The financial press tells us that the economy is now recovering from the financial crisis. However, this doesn’t mean that the effect of the financial crisis is over for workers. The economic recovery is projected to be slow, with little job creation or improvement of working conditions. Countries all over the world have poured in trillions of dollars of taxpayers’ money to prop the failing capitalist economy, creating the biggest state deficit in history. This will translate into vicious cuts in many sectors, including post-secondary education.

In the spring of 2009, McGill University in Montreal produced a budget that forecasted an accumulated $78 million deficit by May 2010. Decades of underfunding have forced many universities in Quebec to accumulate debts. In 2007 McGill incurred a $16.3 million deficit, and another $13 million was added in 2008. This year, there is a projected deficit of $17 million. This has resulted in the deterioration of the quality of education, a continuing increase of tuition fees, and an attack on the working condition of university workers.

In order to cover the $17-million deficit, the McGill administration outlined several ways to increase its revenue: “development of additional revenues in targeted [undergraduate] programs” (i.e. tuition increases), “re-regulation [or deregulation] of fees”, “further increases to tuition and re-regulation of fees from international undergraduate students,” and “expense reduction.” For the latter, McGill has asked all of its workers to open their collective agreements and take a pay cut amounting to $6.2 million. This kind offer to the workers was presented as a team effort to weather the financial crisis. In addition to this, McGill has also decided to cut $1 million from the health benefits of the 1400 non-academic staff, who are organized under the McGill University Non-Academic Certified Association (MUNACA).

The message is clear — McGill workers are being asked to pay for a financial crisis that was not caused by them. The banks, the financial institutions, and the big corporations made billions of dollars during the boom; according to Statistics Canada the earnings among the richest fifth of Canadians grew 16.4 per cent between 1980 and 2005 while that of the poorest fifth of the population tumbled 20.6 per cent over the same period. Now during the bust, the workers are expected to also reduce their earnings to save the bosses. When it comes to the bosses’ profit, it is a private matter; but, when it comes to their losses, suddenly it becomes a social matter that has to be dealt with collectively.

Implicitly, the McGill administration has made a veiled threat in their budget and many of their public statements: if you don’t take the pay cut, we will have to cut your jobs. However, there is no guarantee at all that workers will keep their jobs if they accept the wage cut. McGill cannot make such promises because it understands that it cannot maintain jobs for all its workers. Because of tax cuts and bailouts, the federal government has accumulated the largest deficit in Canadian history. Despite decades of underfunding in education, the federal government and their provincial partners will need to depend upon more cuts in the future. Heather Munroe-Blum, the principal of McGill, has said that “the worldwide financial downturn does not stop at the borders of our campuses, and its effects will be multi-year.” With their plan to have a balanced budget by 2011 and to start to chip away at the accumulated deficit, workers can expect to see more wage cuts and students can see their tuition fees increase in the next few years.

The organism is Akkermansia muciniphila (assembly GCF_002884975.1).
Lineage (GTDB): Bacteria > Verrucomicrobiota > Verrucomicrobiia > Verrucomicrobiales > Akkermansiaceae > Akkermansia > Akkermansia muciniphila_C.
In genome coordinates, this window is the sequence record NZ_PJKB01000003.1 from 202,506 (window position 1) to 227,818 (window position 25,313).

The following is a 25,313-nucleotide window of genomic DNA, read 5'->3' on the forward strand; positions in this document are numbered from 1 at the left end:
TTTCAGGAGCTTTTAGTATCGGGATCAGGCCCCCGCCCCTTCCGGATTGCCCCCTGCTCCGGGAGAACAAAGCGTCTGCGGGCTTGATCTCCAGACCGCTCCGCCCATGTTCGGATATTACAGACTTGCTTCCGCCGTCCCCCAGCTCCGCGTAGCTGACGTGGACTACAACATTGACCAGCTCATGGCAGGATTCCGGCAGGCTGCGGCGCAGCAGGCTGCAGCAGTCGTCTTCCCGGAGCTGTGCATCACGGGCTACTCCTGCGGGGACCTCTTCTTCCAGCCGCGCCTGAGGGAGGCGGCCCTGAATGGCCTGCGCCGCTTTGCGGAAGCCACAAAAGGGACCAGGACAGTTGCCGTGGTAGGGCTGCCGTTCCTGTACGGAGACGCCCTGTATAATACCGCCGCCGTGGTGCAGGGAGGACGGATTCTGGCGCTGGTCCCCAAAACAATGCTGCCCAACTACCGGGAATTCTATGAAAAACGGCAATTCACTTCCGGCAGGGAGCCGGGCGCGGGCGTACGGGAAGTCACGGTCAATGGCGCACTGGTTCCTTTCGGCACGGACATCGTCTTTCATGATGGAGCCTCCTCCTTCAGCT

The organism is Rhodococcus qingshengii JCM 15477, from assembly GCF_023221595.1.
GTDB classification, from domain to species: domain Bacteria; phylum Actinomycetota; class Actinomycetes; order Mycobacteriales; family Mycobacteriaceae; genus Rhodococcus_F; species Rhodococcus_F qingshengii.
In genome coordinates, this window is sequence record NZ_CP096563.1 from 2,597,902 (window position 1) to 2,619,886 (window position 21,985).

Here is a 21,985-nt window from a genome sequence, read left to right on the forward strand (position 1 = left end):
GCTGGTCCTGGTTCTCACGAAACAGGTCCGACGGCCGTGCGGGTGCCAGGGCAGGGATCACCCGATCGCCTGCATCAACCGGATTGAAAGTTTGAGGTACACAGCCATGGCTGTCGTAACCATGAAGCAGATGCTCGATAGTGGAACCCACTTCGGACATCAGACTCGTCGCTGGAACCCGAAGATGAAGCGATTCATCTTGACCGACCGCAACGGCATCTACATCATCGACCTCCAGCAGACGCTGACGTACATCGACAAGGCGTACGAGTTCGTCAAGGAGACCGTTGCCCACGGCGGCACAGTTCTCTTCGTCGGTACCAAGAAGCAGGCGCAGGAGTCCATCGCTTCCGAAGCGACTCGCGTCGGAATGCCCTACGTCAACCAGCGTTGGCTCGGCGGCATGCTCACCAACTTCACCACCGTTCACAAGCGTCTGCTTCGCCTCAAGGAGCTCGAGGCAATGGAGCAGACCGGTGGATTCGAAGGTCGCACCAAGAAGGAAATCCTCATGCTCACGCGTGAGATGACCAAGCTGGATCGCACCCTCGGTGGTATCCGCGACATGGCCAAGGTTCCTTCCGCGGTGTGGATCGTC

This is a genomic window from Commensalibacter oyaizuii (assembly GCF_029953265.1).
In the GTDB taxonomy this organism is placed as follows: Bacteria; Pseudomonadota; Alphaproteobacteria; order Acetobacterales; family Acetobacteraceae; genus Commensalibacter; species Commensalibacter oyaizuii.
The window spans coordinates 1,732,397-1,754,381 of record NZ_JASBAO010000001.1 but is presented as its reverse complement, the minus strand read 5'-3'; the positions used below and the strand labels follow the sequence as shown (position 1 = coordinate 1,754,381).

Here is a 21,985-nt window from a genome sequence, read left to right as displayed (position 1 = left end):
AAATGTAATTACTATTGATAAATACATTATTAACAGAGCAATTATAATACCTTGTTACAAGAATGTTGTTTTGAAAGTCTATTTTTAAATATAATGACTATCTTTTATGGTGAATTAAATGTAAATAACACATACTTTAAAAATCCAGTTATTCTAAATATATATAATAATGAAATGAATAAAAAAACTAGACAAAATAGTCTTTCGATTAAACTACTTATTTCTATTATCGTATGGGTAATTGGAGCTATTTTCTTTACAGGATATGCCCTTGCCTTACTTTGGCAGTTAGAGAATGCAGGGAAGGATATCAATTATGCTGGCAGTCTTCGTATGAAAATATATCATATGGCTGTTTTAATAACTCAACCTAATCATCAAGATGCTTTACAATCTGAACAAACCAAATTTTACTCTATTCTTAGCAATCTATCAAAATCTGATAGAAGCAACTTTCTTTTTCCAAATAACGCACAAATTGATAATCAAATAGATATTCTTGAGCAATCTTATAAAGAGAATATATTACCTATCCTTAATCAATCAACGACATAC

Workers and students shouldn’t pay for the crisis. They should reject all forms of cuts to education: wage cut for workers, tuition fee increases, and job losses on campus. There shouldn’t be any illusion that the administration will keep their verbal promise to protect jobs after a wage cut. Last year, General Motors closed down the truck plant in Oshawa and laid off 2,600 workers two weeks after it agreed not to do so, in return for a wage freeze and other concessions from its workers. Likewise, car manufacturers all over North America have closed down their factories, laying off tens of thousands of workers, even after the unions had given massive concessions to them and the government injected billions of dollars of taxpayers’ money. Similar stories like this are being repeated all over Canada.

McGill workers and students have to unite and say no to cuts. This will send a strong message to the government that workers won’t pay for the crisis. Education is a right, but workers and youth will only be able to exercise that right if we fight for it. Money wasted on tax-cuts, corporate bailouts, and the war in Afghanistan could pay for free education many times over. We need to fight for a society where, instead of bailing out the corporations, we properly fund education.